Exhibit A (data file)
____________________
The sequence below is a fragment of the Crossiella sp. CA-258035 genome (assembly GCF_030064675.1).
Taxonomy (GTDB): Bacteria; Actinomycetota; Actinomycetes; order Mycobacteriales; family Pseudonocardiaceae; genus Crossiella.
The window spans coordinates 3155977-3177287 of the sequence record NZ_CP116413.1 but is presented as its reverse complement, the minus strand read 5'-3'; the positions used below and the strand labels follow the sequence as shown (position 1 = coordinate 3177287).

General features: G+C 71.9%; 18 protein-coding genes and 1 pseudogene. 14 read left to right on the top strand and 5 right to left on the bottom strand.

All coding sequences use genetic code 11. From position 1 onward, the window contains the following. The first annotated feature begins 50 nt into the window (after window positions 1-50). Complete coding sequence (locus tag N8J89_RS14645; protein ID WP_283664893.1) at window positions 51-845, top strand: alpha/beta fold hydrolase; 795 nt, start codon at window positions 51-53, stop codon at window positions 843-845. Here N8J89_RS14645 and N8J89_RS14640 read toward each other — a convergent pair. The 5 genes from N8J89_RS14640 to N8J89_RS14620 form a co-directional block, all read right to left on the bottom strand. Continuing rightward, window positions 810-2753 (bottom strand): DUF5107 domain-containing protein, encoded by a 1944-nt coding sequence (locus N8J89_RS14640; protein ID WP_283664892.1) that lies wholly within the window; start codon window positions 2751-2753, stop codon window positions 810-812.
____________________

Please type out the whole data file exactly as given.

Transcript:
The sequence below is a fragment of the Crossiella sp. CA-258035 genome (assembly GCF_030064675.1).
Taxonomy (GTDB): Bacteria; Actinomycetota; Actinomycetes; order Mycobacteriales; family Pseudonocardiaceae; genus Crossiella.
The window spans coordinates 3155977-3177287 of the sequence record NZ_CP116413.1 but is presented as its reverse complement, the minus strand read 5'-3'; the positions used below and the strand labels follow the sequence as shown (position 1 = coordinate 3177287).

General features: G+C 71.9%; 18 protein-coding genes and 1 pseudogene. 14 read left to right on the top strand and 5 right to left on the bottom strand.

All coding sequences use genetic code 11. From position 1 onward, the window contains the following. The first annotated feature begins 50 nt into the window (after window positions 1-50). Complete coding sequence (locus tag N8J89_RS14645; protein ID WP_283664893.1) at window positions 51-845, top strand: alpha/beta fold hydrolase; 795 nt, start codon at window positions 51-53, stop codon at window positions 843-845. Here N8J89_RS14645 and N8J89_RS14640 read toward each other — a convergent pair. The 5 genes from N8J89_RS14640 to N8J89_RS14620 form a co-directional block, all read right to left on the bottom strand. Continuing rightward, window positions 810-2753 (bottom strand): DUF5107 domain-containing protein, encoded by a 1944-nt coding sequence (locus N8J89_RS14640; protein ID WP_283664892.1) that lies wholly within the window; start codon window positions 2751-2753, stop codon window positions 810-812.